All original work © 2009 - 2017 Alexey Provolotsky

7 January 2012

BEFORE WE REACHED FLORENCE



- Mary, – I said. – How did you like Rome?

My eyes got all jumpy and jittery from the road, so I put away the book and turned to my fiancée. Mary had all but given up hope of falling asleep, and was presently aimlessly acquainting herself with the rather dull scenery dragging along outside. It was one of those old-fashioned bus trips through Europe where you are equally frustrated and amused. Frustrated – because of uneven food, uneven sleep and uneven toilets, and amused – because Venice is still worth it regardless of the drowsiness or the sorry state of your bladder.

In fact, Italy was magnificent. Rome was the first city on the itinerary, and despite the drizzle and the relentless time limit, I was duly impressed by the sights and by the women – I really couldn’t tell which were sexier. And now, with the gaping neighbours and dusty bus windows closing in on me, I decided to invoke some of that enthusiasm. The thought of Rome’s playful freedom got me into a playful mood, so here was the deal: if Mary said a bad word about that city (and how could she?), I would break off the engagement.

- Rome? – said Mary. – You mean honestly?

- Sure.

- Quite honestly, rather boring. – And, as if to prove her point, she sighed all over my face. Slovenly, with no subtlety or tact. There was this distinct smell of a particularly bad cheese sandwich on her breath. The one we had bought the previous day in a cheap roadside café greasy with petrol and bored customers.

My excitement cut short, I felt like I choked on a shot of expensive red wine (quite possibly Italian).

- Mary, tell me you are joking.   

She wouldn’t. Mary was dead serious (she rarely joked, and I couldn’t blame her: women can only be funny for no particular reason and without actually realizing that). What was more, she gave me a scornful sideline glance that I kept refusing to get used to    and, for the record, have kept doing it since. Because frankly, coming from my future wife, that was not too encouraging. 

And now I was so overwhelmed by her words that I couldn’t find a retort strong enough. Also, there was this secret deal I’d made prior to asking my question. Surely I had no intention of dropping that. Even though by that point I had retained none of my initial playfulness. None at all.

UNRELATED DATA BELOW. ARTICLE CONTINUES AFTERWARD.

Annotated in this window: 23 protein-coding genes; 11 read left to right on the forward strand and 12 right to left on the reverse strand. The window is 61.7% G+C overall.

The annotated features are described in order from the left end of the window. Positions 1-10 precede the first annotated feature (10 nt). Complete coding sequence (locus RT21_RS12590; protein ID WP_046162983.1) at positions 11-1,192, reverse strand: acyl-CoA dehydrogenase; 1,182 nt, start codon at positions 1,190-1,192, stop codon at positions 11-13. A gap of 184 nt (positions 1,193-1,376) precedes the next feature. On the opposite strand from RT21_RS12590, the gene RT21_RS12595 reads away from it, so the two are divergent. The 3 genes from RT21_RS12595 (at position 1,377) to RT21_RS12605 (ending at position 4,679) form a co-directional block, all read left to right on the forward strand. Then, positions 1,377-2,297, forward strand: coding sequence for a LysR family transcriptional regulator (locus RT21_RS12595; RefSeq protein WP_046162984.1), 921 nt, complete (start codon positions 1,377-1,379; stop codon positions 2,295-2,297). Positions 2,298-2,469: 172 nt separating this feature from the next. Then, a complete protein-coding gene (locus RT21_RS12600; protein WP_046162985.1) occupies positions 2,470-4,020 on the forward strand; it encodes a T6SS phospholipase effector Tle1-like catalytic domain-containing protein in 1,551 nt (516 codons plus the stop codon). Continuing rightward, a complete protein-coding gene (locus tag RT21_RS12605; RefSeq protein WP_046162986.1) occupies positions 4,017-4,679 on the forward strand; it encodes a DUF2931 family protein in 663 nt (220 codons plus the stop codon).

- Bullshit! Bullshit, Mary! What exactly did you find so boring about Rome? The streets, the people, the statues, the air, the what? Tell me it was atrocious or disgusting, just don’t tell me it was boring. ‘Cause this is pathetic.

- Well, everything, really. – She disregarded everything except the question, which annoyed me. – Maybe not boring, but definitely nothing special. It’s all right, darling, it’s just my opinion.

She took my fingers in hers, as if that was all it would take to calm me down, but it only riled me even more. I jerked my arm away, indignantly.

- I’m breaking up with you. We’ve just been to one of the greatest, most spiritual places in the world, and your ignorance wouldn’t even let you admit as much. I’m telling you, that’s it. We’re through.

- Huh?..

Of course she couldn’t believe that. Even I couldn’t believe that, my words coming out like a bunch of terrified and terrifying aliens. But however infantile it might have seemed, getting worked up like that, my tone was harsh and left no room for misconception. Mary looked like she was gasping for air, like some beached fish. When in fact she was groping for words.

- Huh?.. What does it all mean?!? Just some goddamn city I didn’t like, and look at you!

- Goddamn city?

- Yeah, goddamn city! 

- We’re not getting married.

- We are not? I’m pregnant.

At first it sounded like an average hysterical point you would make in an argument you are not going to win anyway, but then suddenly everything inside turned sour, and I jumped out of my seat and bumped and staggered my way to the driver. It all happened in a flash. I said I wasn’t feeling well and needed to get out. The driver wasn’t too happy about that, but at the next filling station he did stop the bus.

It felt like I had to relieve myself or at least throw up, but nothing happened. My feet heavy and limp, I just walked around the place for five or ten minutes, irritating the other tourists waiting for me in the bus. I tried to think about Rome, but presently Rome didn’t make any sense. Just a blurry concoction of random streets, faces and buildings. What should I say to Mary?

While I was walking back through the narrow passage, overstuffed with sleeping legs and packets full of smelly leftovers, some husky male voice said: “Who the fuck do you think you are?” But I couldn’t care less.

When I got back, Mary was sleeping. She looked so cozy and content that I didn’t want to wake her up. But then a conversation was the last thing I needed at that moment. Instead, I just stared at her belly as if expecting something to happen. But nothing happened, and I gave up. I felt angry and confused. I felt lost. Frustrated, too, but not like a tourist: there was no feeling of amusement to reimburse the raging stomach or the uncomfortable seats. Perhaps the next city…

There were words in me, perhaps hundreds, millions of words, but they were an obscure, inarticulate mess. Like what was inside that belly of hers. I knew I wasn’t dreaming, and when I looked away it felt so much like switching off the Christmas tree when the celebrations are over. So: the next city. I examined the itinerary: well, Mary absolutely had to like that one.

I got back to my book. The Maugham short story was damn good, so I was ready to put some effort into getting used to the restless motion of the bus. Sheltered from thoughts, I had gone through that same story twice before we reached Florence.   
    

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